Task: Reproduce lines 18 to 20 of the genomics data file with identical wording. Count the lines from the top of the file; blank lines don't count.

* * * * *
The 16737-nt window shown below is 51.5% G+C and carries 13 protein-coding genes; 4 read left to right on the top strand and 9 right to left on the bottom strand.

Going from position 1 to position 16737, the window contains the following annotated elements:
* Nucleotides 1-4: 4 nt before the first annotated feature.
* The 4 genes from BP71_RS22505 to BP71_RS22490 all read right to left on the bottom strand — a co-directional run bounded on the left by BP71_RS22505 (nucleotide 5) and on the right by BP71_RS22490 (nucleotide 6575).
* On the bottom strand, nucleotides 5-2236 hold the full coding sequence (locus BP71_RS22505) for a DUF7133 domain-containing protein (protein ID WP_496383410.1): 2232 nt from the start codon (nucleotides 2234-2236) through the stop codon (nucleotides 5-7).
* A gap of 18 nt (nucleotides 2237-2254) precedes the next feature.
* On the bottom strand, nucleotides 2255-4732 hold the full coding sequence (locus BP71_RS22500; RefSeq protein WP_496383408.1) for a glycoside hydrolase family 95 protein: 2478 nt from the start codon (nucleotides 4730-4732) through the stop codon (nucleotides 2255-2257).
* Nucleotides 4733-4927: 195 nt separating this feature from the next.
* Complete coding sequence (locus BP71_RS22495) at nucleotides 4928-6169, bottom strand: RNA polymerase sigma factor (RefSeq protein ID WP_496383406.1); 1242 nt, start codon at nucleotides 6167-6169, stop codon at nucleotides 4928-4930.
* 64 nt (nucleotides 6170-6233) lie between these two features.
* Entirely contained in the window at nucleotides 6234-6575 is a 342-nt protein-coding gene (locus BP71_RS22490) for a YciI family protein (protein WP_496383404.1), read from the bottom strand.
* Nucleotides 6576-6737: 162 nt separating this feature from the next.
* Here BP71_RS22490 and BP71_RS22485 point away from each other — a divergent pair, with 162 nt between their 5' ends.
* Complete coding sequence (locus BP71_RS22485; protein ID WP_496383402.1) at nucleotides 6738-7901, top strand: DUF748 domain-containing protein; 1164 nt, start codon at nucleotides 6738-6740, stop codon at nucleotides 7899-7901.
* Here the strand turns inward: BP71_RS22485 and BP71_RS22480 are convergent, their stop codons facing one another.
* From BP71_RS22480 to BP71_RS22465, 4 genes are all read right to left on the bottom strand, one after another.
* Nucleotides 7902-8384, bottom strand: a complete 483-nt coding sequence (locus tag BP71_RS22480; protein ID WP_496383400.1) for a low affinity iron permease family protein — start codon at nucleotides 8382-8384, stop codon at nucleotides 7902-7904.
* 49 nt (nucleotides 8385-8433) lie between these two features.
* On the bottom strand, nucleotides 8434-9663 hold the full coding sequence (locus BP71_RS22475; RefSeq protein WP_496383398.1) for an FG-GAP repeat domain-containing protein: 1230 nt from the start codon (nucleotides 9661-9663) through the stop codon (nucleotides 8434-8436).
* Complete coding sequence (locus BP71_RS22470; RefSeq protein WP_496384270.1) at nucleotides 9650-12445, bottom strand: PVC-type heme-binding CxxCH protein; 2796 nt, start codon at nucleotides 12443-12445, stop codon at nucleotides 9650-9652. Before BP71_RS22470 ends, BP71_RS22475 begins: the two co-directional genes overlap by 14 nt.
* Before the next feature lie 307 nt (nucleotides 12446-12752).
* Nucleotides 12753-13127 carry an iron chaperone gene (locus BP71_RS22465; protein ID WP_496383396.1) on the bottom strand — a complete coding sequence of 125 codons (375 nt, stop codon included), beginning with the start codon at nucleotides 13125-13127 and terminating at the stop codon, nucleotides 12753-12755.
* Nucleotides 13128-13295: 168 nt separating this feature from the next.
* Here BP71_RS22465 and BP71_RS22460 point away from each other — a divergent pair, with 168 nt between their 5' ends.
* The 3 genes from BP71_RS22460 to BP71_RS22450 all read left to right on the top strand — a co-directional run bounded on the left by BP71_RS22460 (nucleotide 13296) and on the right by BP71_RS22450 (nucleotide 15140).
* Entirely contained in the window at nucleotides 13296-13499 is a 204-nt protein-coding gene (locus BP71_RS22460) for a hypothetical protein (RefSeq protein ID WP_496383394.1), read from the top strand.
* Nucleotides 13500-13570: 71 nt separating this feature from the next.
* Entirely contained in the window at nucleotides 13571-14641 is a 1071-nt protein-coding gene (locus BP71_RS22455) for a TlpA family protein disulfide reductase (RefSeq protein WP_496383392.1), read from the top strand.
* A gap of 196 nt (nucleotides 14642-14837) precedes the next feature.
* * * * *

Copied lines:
* 49 nt (nucleotides 8385-8433) lie between these two features.
* On the bottom strand, nucleotides 8434-9663 hold the full coding sequence (locus BP71_RS22475; RefSeq protein WP_496383398.1) for an FG-GAP repeat domain-containing protein: 1230 nt from the start codon (nucleotides 9661-9663) through the stop codon (nucleotides 8434-8436).
* Complete coding sequence (locus BP71_RS22470; RefSeq protein WP_496384270.1) at nucleotides 9650-12445, bottom strand: PVC-type heme-binding CxxCH protein; 2796 nt, start codon at nucleotides 12443-12445, stop codon at nucleotides 9650-9652. Before BP71_RS22470 ends, BP71_RS22475 begins: the two co-directional genes overlap by 14 nt.